Caste and Untouchability
The caste system has been mainly criticised for its treatment of outcastes or untouchables. This group has been termed the panchama (the fifth varna), collectively designating all who fall outside the regular four classes.
The notion of untouchability may have been present in the original varna system, though it is not clear precisely how it operated. Puranic texts mention untouchables, stating that they should be well-supported, but intimate connection with them avoided. They also state that those who fell from their status within the higher “twice-born” varnas were called dvija-bandhu (friends of the twice-born) and were accommodated within the shudra class. In actual practice, some who abandoned key rituals or moral standards were altogether ostracised. Additionally, jobs deemed to be particularly contaminating were held only by outcastes.These include sweepers, leather workers ,and crematorium attendants. They were not allowed to live within the confines of regular village life, nor to share public facilities such as wells and temples.
Organised opposition to rigid caste practices began with the medieval bhakti movements. Some of them rejected both caste and its precursor, varnashrama-dharma. Others considered the original varnashrama-dharma to be the genuine system, though it usually took second place to a revitalised spiritual egalitarianism. Some contemporary bhakti traditions continue to initiate non-caste brahmanas from amongst communities normally considered untouchable. This liberal practice has met opposition, particularly from caste-conscious brahmanas.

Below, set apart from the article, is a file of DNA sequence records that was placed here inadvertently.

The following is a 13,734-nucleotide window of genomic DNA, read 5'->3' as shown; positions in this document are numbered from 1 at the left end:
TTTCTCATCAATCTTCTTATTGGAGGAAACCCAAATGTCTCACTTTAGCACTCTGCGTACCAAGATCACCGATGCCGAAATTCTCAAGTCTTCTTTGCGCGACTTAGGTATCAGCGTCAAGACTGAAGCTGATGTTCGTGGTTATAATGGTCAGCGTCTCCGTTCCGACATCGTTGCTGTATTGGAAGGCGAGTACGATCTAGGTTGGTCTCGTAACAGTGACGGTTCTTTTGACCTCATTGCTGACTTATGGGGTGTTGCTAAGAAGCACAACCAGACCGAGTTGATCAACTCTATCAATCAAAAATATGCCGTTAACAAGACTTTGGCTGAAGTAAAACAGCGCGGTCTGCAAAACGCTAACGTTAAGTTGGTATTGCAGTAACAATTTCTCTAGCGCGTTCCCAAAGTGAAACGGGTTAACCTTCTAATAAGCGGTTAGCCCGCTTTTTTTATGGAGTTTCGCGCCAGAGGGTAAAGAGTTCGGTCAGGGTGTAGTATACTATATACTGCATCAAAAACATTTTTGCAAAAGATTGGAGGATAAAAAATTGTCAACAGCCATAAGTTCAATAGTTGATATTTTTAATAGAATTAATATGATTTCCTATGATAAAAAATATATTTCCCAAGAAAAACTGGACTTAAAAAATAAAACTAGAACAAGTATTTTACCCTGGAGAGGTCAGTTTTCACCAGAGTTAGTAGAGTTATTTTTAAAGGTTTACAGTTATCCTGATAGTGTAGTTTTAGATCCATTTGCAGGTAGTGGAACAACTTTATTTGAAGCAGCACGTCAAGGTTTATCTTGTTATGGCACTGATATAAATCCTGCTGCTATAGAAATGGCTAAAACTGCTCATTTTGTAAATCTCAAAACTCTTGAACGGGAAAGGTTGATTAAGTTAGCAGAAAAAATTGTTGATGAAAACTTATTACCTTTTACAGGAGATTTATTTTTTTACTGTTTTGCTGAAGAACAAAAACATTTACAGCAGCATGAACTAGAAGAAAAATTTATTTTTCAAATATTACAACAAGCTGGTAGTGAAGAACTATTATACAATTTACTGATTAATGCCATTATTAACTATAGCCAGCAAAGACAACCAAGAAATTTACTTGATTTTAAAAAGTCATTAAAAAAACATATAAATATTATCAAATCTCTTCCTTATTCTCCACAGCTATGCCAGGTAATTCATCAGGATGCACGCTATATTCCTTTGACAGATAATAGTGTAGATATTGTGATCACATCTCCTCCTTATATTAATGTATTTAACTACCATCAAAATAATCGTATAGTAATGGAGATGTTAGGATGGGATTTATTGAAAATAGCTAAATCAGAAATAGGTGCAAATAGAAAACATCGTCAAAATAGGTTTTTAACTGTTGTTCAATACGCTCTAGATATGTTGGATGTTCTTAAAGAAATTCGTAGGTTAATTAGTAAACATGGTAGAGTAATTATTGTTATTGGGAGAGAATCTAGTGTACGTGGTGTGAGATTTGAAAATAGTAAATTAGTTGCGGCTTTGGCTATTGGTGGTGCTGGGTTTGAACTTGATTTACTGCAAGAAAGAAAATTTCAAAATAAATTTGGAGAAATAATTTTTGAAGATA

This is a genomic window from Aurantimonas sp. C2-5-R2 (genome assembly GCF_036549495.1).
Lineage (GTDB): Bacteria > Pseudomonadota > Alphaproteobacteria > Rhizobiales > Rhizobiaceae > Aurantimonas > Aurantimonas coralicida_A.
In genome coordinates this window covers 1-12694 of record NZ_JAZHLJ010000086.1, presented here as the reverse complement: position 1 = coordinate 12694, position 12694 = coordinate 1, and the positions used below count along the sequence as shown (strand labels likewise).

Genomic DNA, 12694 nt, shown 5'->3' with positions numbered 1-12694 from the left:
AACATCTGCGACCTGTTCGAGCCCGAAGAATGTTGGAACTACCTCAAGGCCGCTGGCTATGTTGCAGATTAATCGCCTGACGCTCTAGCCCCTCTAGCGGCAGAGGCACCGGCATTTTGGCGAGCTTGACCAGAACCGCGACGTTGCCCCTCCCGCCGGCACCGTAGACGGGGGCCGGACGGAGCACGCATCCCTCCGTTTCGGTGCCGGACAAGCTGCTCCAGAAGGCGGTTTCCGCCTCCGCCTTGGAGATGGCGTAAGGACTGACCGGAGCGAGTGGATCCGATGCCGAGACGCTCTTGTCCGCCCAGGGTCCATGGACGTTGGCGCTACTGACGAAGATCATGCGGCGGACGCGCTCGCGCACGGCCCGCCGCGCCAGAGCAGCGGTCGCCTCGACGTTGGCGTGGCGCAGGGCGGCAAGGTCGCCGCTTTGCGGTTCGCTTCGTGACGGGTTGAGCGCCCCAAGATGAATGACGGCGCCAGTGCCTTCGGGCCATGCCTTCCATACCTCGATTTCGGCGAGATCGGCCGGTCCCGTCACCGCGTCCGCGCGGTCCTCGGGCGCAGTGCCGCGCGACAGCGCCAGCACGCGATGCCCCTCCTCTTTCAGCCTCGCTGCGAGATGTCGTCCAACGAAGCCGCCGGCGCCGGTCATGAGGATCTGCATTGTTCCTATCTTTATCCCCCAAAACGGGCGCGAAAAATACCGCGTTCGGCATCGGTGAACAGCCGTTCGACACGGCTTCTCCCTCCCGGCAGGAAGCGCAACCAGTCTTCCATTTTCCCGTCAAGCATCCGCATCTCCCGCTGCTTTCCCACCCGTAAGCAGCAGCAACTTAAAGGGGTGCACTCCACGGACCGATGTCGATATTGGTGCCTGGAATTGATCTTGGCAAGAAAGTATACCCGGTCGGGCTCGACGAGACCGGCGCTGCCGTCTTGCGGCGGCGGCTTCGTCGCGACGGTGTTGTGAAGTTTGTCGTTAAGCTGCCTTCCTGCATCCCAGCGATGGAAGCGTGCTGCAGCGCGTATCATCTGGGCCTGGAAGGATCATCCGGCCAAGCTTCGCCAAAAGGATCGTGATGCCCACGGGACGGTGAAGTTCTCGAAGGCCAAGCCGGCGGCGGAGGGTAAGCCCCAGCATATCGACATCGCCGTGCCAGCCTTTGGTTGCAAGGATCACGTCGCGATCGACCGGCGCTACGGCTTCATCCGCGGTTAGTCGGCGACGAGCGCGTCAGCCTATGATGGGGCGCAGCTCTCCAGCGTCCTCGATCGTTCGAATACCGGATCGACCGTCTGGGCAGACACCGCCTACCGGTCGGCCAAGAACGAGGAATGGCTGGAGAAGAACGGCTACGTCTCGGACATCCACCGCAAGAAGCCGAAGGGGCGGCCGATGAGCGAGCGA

Gandhi called the outcastes Harijans – the children of God – and wanted to accommodate them within the fourth varna. Ranji Ambedkar, another important reformer, was a member of the untouchable caste who succeeded in attaining a scholarship to study law. He later disagreed with Gandhi over the future status of untouchables, and advocated instead a classless society. He was one of the main architects of the new Indian constitution of 1950, which outlawed untouchability and gave equal status to all citizens. In practice many rigid caste values continue, and former outcastes have organised themselves as Dalits (the oppressed), fighting for social and economic equality. The struggle continues today, and though “positive discrimination” is securing the outcastes equal opportunities, some claim that it is now displacing those who are actually more qualified.
Caste consciousness still continues, and is much debated amongst Hindu scholars and activists. Some advocate the mitigation of social injustice through the complete abolition of social divisions. Others attempt to redefine the ancient varnashrama-dharma in a way that is relevant to post-modern society.
“A scholarly brahmana, expert in all subjects of Vedic knowledge, is unfit to become a spiritual teacher if he is not expert in the science of God consciousness. But a spiritually realised person, even if born in a family of untouchables, is fit to become a guru.”
Related Values and Issues
- Negative discrimination
- Equal opportunities